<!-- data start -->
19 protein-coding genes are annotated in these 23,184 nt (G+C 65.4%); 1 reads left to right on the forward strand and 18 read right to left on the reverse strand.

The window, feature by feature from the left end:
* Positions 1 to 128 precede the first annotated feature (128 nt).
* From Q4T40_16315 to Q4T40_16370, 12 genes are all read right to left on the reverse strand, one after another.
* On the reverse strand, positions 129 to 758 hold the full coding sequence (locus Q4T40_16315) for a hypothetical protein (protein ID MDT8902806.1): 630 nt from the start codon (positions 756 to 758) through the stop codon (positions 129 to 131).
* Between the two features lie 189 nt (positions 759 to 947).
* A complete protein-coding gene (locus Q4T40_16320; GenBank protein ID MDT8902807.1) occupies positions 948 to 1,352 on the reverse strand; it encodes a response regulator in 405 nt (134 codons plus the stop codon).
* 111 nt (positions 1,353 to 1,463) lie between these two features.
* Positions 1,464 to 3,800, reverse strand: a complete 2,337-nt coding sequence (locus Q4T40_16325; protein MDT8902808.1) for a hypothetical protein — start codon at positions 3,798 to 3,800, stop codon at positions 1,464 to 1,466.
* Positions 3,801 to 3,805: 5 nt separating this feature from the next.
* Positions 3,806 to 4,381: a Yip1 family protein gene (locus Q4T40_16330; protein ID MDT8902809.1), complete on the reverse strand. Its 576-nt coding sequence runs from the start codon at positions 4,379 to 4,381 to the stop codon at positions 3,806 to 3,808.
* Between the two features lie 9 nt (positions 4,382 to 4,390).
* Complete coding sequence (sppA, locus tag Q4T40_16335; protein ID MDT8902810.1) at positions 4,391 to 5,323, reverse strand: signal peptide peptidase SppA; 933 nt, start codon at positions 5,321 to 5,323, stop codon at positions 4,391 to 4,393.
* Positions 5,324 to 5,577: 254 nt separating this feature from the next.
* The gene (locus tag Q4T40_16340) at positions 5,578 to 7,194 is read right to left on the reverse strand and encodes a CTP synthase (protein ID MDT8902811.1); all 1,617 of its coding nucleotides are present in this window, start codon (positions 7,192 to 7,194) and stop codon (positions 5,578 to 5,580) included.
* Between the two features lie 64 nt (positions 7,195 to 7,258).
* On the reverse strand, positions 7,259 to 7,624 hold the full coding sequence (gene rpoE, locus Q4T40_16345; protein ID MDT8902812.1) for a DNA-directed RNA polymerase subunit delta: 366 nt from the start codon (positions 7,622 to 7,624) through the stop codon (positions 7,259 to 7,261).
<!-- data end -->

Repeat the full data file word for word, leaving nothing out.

19 protein-coding genes are annotated in these 23,184 nt (G+C 65.4%); 1 reads left to right on the forward strand and 18 read right to left on the reverse strand.

The window, feature by feature from the left end:
* Positions 1 to 128 precede the first annotated feature (128 nt).
* From Q4T40_16315 to Q4T40_16370, 12 genes are all read right to left on the reverse strand, one after another.
* On the reverse strand, positions 129 to 758 hold the full coding sequence (locus Q4T40_16315) for a hypothetical protein (protein ID MDT8902806.1): 630 nt from the start codon (positions 756 to 758) through the stop codon (positions 129 to 131).
* Between the two features lie 189 nt (positions 759 to 947).
* A complete protein-coding gene (locus Q4T40_16320; GenBank protein ID MDT8902807.1) occupies positions 948 to 1,352 on the reverse strand; it encodes a response regulator in 405 nt (134 codons plus the stop codon).
* 111 nt (positions 1,353 to 1,463) lie between these two features.
* Positions 1,464 to 3,800, reverse strand: a complete 2,337-nt coding sequence (locus Q4T40_16325; protein MDT8902808.1) for a hypothetical protein — start codon at positions 3,798 to 3,800, stop codon at positions 1,464 to 1,466.
* Positions 3,801 to 3,805: 5 nt separating this feature from the next.
* Positions 3,806 to 4,381: a Yip1 family protein gene (locus Q4T40_16330; protein ID MDT8902809.1), complete on the reverse strand. Its 576-nt coding sequence runs from the start codon at positions 4,379 to 4,381 to the stop codon at positions 3,806 to 3,808.
* Between the two features lie 9 nt (positions 4,382 to 4,390).
* Complete coding sequence (sppA, locus tag Q4T40_16335; protein ID MDT8902810.1) at positions 4,391 to 5,323, reverse strand: signal peptide peptidase SppA; 933 nt, start codon at positions 5,321 to 5,323, stop codon at positions 4,391 to 4,393.
* Positions 5,324 to 5,577: 254 nt separating this feature from the next.
* The gene (locus tag Q4T40_16340) at positions 5,578 to 7,194 is read right to left on the reverse strand and encodes a CTP synthase (protein ID MDT8902811.1); all 1,617 of its coding nucleotides are present in this window, start codon (positions 7,192 to 7,194) and stop codon (positions 5,578 to 5,580) included.
* Between the two features lie 64 nt (positions 7,195 to 7,258).
* On the reverse strand, positions 7,259 to 7,624 hold the full coding sequence (gene rpoE, locus Q4T40_16345; protein ID MDT8902812.1) for a DNA-directed RNA polymerase subunit delta: 366 nt from the start codon (positions 7,622 to 7,624) through the stop codon (positions 7,259 to 7,261).